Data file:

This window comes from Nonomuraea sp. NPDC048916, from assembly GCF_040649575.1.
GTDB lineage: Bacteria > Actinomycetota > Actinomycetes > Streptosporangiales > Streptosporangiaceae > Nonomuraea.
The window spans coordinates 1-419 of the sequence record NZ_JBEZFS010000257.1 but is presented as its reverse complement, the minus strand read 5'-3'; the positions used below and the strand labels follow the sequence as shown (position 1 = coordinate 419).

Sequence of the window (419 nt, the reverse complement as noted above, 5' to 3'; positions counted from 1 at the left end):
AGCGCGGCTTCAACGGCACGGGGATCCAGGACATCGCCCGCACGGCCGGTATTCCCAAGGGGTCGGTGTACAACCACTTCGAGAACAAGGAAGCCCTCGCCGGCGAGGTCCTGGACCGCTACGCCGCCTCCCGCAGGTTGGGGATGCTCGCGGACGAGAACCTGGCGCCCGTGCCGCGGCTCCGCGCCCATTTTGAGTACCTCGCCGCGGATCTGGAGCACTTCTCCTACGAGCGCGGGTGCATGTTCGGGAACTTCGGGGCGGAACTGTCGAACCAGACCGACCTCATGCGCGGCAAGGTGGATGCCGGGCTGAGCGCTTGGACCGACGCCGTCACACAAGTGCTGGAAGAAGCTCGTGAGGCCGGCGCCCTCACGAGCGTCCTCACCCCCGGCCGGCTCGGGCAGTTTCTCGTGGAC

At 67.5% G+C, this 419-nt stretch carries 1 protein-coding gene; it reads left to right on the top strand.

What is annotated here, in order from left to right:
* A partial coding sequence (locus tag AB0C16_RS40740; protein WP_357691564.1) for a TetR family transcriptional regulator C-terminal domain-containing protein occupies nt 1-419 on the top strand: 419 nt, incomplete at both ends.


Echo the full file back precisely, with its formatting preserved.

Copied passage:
This window comes from Nonomuraea sp. NPDC048916, from assembly GCF_040649575.1.
GTDB lineage: Bacteria > Actinomycetota > Actinomycetes > Streptosporangiales > Streptosporangiaceae > Nonomuraea.
The window spans coordinates 1-419 of the sequence record NZ_JBEZFS010000257.1 but is presented as its reverse complement, the minus strand read 5'-3'; the positions used below and the strand labels follow the sequence as shown (position 1 = coordinate 419).

Sequence of the window (419 nt, the reverse complement as noted above, 5' to 3'; positions counted from 1 at the left end):
AGCGCGGCTTCAACGGCACGGGGATCCAGGACATCGCCCGCACGGCCGGTATTCCCAAGGGGTCGGTGTACAACCACTTCGAGAACAAGGAAGCCCTCGCCGGCGAGGTCCTGGACCGCTACGCCGCCTCCCGCAGGTTGGGGATGCTCGCGGACGAGAACCTGGCGCCCGTGCCGCGGCTCCGCGCCCATTTTGAGTACCTCGCCGCGGATCTGGAGCACTTCTCCTACGAGCGCGGGTGCATGTTCGGGAACTTCGGGGCGGAACTGTCGAACCAGACCGACCTCATGCGCGGCAAGGTGGATGCCGGGCTGAGCGCTTGGACCGACGCCGTCACACAAGTGCTGGAAGAAGCTCGTGAGGCCGGCGCCCTCACGAGCGTCCTCACCCCCGGCCGGCTCGGGCAGTTTCTCGTGGAC

At 67.5% G+C, this 419-nt stretch carries 1 protein-coding gene; it reads left to right on the top strand.

What is annotated here, in order from left to right:
* A partial coding sequence (locus tag AB0C16_RS40740; protein WP_357691564.1) for a TetR family transcriptional regulator C-terminal domain-containing protein occupies nt 1-419 on the top strand: 419 nt, incomplete at both ends.